I joke now and then that I've owned a very nice shop for a while now, and have spent almost no time using it for fun. I can't say I had fun today, but I did do something less like work than usual, which was work on a nice acrylic device we're prototyping. When finished, it will hold an upward-moving column of water and a half kg or so of brightly colored plastic media, showing how particle size influences fall velocity. The prototypes so far have been very interesting, here's a YouTube clip.

I've built a lot of stuff like this over the last few years, and one thing is nearly certain: This will end up gathering dust in the prototype morgue. The thing I labored carefully over for most of a Saturday will end up as junk. And maybe even as soon as next week. As I finished this one, I could see a few things I'd do differently to make it better, and certainly a lot of changes to get to a production item. So working on these gets a bit weird as they near completion, and it becomes obvious what their fate will be. Perhaps like a musician writing a song he knows won't see much play. It's a good exercise, but maybe not worth it to polish that final verse.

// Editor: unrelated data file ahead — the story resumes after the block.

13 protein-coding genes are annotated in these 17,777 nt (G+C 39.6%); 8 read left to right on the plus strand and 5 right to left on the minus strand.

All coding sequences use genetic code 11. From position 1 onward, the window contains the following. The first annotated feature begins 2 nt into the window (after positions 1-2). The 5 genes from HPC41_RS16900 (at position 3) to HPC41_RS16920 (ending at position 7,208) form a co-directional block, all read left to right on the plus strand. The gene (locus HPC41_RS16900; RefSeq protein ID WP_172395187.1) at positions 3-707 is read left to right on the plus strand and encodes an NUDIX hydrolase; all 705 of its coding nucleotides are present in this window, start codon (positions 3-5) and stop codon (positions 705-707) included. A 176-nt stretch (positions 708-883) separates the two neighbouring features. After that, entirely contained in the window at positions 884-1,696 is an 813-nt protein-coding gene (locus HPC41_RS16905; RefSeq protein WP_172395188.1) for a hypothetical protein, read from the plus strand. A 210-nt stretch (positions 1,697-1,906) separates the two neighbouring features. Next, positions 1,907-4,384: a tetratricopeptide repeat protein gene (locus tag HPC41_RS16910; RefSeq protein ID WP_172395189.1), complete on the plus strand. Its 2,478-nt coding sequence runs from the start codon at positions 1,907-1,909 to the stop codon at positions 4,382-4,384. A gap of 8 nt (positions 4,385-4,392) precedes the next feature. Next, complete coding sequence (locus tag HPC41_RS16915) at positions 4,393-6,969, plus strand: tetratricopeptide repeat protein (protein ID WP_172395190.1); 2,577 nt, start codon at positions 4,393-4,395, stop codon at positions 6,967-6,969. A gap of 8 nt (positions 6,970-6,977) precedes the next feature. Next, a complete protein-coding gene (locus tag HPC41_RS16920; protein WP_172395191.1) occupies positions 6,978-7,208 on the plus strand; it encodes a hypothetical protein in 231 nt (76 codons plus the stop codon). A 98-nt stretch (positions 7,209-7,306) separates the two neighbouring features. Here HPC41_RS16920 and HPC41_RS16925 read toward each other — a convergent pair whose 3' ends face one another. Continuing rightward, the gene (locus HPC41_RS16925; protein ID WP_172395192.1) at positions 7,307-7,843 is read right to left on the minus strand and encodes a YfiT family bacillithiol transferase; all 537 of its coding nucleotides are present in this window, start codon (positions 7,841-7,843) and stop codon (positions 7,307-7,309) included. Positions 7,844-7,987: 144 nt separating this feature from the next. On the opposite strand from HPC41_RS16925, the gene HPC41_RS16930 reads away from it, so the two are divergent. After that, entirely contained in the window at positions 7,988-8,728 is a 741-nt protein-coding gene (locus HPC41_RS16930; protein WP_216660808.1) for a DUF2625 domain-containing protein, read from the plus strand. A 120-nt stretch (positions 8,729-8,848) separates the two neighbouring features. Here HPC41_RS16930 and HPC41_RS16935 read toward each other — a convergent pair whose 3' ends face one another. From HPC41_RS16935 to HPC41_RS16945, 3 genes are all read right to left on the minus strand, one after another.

But you're never quite sure until it's done, and in this case, hooked up to a pump and filled with water and media. The last two versions had sub-minute careers, I hope this one will work a bit better.

Ike crosses Houston

It looks as though the tide/storm surge combination fell short of the 20+ feet worst-case NOAA predicted. I hope so. The power of these storms amazes me. I cannot imagine the energy required to move water, as rain and ocean surge, in such quantities.

I'm hoping the Galveston hold outs are all alive.

Update: The NY Times has posted an interactive map with wind speeds and surge elevations.

Wednesday, September 10, 2008

LRRD in photos

Kate handed off a nasty SIU Student Health virus and I've been sick for nearly a week. You'd think I'd feel like posting, but I didn't. All good now.

Briefly, Jesse and Cara pose with our beautiful new graphics for the GSA conference next month; Jesse at work on Emriver parts and a prototype, a line of parts during machining; Cara at today's Cache River conference, where we set up an Emriver model and showed floodplain wetland processes. And, finally, Cara and Emriver in the back of the truck.

Lots of interest in the Emriver this week, and we made some encouraging progress on resubmitting our NSF grant.

Monday, September 1, 2008

775 miles by bike.

In the nearly 70 days since my June 23 heart arrhythmia, I've ridden 775 miles. I'm shooting for 1,000 at day 90, when I have the cardiologist's permission to again have a drink.